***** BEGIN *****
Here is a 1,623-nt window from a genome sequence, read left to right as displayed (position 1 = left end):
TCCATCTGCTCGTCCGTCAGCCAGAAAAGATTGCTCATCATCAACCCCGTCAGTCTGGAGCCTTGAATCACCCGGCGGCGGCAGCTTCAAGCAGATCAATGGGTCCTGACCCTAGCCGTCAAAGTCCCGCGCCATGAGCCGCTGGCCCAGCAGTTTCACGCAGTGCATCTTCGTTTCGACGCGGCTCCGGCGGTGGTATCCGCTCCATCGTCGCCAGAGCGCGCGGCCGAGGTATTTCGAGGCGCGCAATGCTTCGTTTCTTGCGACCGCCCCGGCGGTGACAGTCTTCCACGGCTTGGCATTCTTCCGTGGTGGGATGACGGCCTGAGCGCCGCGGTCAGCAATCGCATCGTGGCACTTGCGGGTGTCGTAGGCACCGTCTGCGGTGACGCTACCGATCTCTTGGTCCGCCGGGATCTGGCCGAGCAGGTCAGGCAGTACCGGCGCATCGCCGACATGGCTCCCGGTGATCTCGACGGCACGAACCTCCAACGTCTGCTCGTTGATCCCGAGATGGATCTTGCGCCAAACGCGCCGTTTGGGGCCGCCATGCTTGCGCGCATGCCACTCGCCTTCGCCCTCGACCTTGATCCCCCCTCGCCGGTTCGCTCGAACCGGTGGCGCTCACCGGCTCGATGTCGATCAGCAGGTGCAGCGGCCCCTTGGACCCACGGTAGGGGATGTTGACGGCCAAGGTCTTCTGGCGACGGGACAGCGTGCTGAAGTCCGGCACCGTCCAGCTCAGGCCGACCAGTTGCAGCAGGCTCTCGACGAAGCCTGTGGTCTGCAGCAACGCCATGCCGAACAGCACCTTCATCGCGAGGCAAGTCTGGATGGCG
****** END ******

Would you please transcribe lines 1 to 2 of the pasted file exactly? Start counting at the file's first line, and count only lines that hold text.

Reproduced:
Here is a 1,623-nt window from a genome sequence, read left to right as displayed (position 1 = left end):
TCCATCTGCTCGTCCGTCAGCCAGAAAAGATTGCTCATCATCAACCCCGTCAGTCTGGAGCCTTGAATCACCCGGCGGCGGCAGCTTCAAGCAGATCAATGGGTCCTGACCCTAGCCGTCAAAGTCCCGCGCCATGAGCCGCTGGCCCAGCAGTTTCACGCAGTGCATCTTCGTTTCGACGCGGCTCCGGCGGTGGTATCCGCTCCATCGTCGCCAGAGCGCGCGGCCGAGGTATTTCGAGGCGCGCAATGCTTCGTTTCTTGCGACCGCCCCGGCGGTGACAGTCTTCCACGGCTTGGCATTCTTCCGTGGTGGGATGACGGCCTGAGCGCCGCGGTCAGCAATCGCATCGTGGCACTTGCGGGTGTCGTAGGCACCGTCTGCGGTGACGCTACCGATCTCTTGGTCCGCCGGGATCTGGCCGAGCAGGTCAGGCAGTACCGGCGCATCGCCGACATGGCTCCCGGTGATCTCGACGGCACGAACCTCCAACGTCTGCTCGTTGATCCCGAGATGGATCTTGCGCCAAACGCGCCGTTTGGGGCCGCCATGCTTGCGCGCATGCCACTCGCCTTCGCCCTCGACCTTGATCCCCCCTCGCCGGTTCGCTCGAACCGGTGGCGCTCACCGGCTCGATGTCGATCAGCAGGTGCAGCGGCCCCTTGGACCCACGGTAGGGGATGTTGACGGCCAAGGTCTTCTGGCGACGGGACAGCGTGCTGAAGTCCGGCACCGTCCAGCTCAGGCCGACCAGTTGCAGCAGGCTCTCGACGAAGCCTGTGGTCTGCAGCAACGCCATGCCGAACAGCACCTTCATCGCGAGGCAAGTCTGGATGGCG